A child expert says the ongoing coronavirus restrictions have created "a grief" for many children.
It comes amid a possible easing of COVID-19 restrictions for children, which could be introduced early next month.
The National Public Health Emergency Team (NPHET) is working with several Government departments to examine how some measures could be lifted for under-18s in phase two.
Child and adolescent psychotherapist Dr Colman Noctor says children's lives as they have known them have changed, without many fully understanding why.
He told Newstalk Breakfast with Susan Keogh the re-integration back into school could prove challenging.
"This is unprecedented - so from the point of view of anyone who claims to know how to do this, it's guessing".
He says re-integrating children into the school system "will be a little bit of trial and error, it'll be logistically really difficult.
"But I think from the point of view of: we don't know the impact of the pandemic until we start to return.
"Parents will say 'looks it's grand having the kids at home and they're fine' - some parents will lots of difficulties around that.
"But we won't know the social and emotional deficits until we start to re-integrate."
"It's very hard to predict, if your child is starting school, how they're going to manage the first few weeks.
"You can predict that they're going to be fine, and the kids who we predict will be fine actually find it most difficult.
"The longer this goes on, the longer this - and I hate the phrase 'new normal' - because it's not normal.
"And we need to be really careful around our use of language around children: it's normative because we're all doing it, but it's not normal.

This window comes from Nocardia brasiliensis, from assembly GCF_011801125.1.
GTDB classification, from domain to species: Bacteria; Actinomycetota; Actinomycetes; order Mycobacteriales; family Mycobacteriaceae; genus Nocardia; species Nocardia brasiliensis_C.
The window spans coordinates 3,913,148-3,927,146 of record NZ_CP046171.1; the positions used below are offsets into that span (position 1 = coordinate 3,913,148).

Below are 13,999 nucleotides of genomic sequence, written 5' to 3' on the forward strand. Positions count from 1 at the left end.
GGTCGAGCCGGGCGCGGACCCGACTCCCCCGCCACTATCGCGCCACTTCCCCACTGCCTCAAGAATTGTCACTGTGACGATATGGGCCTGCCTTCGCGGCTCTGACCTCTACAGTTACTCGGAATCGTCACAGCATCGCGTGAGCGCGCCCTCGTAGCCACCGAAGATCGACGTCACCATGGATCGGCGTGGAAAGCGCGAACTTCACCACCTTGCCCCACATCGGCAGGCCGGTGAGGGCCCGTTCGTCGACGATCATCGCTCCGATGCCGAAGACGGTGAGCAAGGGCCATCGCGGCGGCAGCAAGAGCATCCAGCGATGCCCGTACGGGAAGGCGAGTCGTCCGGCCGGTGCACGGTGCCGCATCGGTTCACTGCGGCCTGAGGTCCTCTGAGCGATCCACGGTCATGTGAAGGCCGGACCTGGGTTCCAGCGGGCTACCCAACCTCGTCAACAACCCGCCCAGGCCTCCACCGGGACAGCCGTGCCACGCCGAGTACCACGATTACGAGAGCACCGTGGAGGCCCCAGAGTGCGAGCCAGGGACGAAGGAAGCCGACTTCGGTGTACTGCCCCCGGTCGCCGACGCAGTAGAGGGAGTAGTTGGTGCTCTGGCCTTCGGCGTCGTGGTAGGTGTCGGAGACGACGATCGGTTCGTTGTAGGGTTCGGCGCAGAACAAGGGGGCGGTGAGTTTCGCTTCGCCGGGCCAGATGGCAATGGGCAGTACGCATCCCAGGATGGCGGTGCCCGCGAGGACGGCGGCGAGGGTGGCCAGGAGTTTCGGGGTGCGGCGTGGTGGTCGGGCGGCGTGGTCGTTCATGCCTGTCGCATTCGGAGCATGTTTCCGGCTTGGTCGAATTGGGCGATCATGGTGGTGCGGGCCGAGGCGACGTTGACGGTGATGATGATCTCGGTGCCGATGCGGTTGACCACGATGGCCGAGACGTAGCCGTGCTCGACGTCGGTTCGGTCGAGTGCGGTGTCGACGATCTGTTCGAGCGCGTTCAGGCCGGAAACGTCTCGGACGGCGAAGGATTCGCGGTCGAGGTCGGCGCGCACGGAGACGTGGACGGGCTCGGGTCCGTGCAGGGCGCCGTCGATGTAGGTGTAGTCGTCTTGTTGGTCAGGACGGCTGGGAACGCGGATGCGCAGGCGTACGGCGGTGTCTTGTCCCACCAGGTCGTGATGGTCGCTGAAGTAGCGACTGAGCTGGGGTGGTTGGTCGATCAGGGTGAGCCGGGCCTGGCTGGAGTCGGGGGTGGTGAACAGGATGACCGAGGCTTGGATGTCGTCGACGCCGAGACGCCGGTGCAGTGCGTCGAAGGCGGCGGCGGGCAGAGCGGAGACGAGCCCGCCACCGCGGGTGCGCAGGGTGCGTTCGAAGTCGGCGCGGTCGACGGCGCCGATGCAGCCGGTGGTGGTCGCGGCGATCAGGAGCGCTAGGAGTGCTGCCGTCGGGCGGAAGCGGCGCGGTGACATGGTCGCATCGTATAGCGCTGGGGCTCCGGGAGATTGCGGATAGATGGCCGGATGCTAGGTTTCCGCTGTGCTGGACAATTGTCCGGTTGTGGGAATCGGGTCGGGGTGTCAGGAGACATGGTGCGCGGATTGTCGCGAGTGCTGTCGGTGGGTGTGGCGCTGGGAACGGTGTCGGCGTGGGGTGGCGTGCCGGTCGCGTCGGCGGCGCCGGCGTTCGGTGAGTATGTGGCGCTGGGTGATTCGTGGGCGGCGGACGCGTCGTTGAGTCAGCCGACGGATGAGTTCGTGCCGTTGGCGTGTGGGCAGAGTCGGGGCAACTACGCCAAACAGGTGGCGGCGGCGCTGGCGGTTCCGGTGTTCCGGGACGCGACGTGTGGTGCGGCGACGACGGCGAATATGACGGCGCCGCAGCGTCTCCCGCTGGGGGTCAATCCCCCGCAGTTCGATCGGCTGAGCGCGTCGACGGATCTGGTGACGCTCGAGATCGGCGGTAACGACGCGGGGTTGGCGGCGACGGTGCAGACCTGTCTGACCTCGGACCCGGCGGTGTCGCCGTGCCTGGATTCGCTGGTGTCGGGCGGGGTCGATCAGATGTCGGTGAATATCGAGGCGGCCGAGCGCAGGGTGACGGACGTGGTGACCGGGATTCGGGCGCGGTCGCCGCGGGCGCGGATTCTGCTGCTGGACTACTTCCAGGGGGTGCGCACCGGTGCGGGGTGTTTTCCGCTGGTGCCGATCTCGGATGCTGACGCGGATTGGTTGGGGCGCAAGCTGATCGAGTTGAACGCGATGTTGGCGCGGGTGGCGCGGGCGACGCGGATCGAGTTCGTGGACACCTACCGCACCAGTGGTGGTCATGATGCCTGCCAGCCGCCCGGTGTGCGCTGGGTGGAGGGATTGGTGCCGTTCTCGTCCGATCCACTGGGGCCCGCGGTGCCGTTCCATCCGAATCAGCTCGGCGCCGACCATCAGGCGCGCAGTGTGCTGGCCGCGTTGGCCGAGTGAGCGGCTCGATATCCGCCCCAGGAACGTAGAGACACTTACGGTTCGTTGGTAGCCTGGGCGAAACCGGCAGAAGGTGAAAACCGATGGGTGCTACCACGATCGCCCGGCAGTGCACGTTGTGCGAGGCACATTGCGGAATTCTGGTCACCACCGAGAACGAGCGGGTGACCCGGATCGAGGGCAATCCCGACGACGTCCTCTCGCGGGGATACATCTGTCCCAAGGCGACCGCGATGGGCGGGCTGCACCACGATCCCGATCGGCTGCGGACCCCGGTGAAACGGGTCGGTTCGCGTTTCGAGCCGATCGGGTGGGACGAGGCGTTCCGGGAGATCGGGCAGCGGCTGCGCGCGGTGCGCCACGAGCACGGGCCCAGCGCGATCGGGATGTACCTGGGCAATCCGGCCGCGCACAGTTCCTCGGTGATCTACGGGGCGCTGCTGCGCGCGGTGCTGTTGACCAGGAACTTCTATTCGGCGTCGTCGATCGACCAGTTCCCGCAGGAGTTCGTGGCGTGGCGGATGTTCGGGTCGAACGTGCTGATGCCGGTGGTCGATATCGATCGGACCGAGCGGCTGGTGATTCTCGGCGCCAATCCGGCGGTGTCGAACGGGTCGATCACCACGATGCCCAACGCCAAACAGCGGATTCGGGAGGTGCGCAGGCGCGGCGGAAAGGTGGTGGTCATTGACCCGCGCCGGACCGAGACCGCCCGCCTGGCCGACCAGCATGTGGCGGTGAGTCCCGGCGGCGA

"I see my own children walking down the street and they're jumping two metres away from anybody who looks in anyway old.
"It's unnerving to see that that's how they've adapted to it so quickly, because it's not normal".
He said while the initial approach was to ingrain it as a social responsibility to children, fear seems to have taken over.
"I think we were trying to sell it as a kind of a social responsibility, that that's why we were keeping distance.
"But it's far more effective is being motivated by fear, and that's my worry: that children are now motivated by fear, that they're acting out of that.
"Anything with fear and uncertainty creates anxiety, and the less normal life appears the more accustomed to the abnormal we become and so the return to normal becomes a source of anxiety.
"It's about trying to - again - if we could have some form of timeline for children.
"I've a nine-year-old here who's asking me all the time 'when is my football training coming back' and the answer is 'I don't know' - it's a fairly disgruntling response and it doesn't contain the situation at all.
"Children don't have baseline coping strategies for this.
"As adults, we do - so we've learned how to exist in the world and now we know that we're on pause.
"But this pause button has happened so much earlier in children's development".
"I think for parents we need to be really conscious about the reboarding and reintegration process, and trying as best as we can to prepare them for that by having a sense around how return to school will be, how difficult it will be, what'll be the good things, what'll be the bad things.
"But without a timeline, it does make those conversations very, very difficult".
"Children thrive on structure - they need that almost timetabled existence, because what it does is it provides you with knowledge of what's happening next.
"And without that at the moment I think children are struggling".
"The whole thing around being schooled from home, and trying to learn skills with your parents as your teachers, all the blurring of boundaries.
"Not being able to see grandparents and not really understanding why, there's a lot: there's a grief in this for children.
"They went to school on Wednesday and were told on Thursday 'you're not going back'.
"They were told that their football, their dancing, their gym, their extra-curricular activities were finished, their summer holidays were not going to happen anymore.
"There was a huge amount of loss, and children have been - to a large degree - just told to accept it and move on.
"I think we have to allow children to experience the loss, but at the same time balance that with some hope."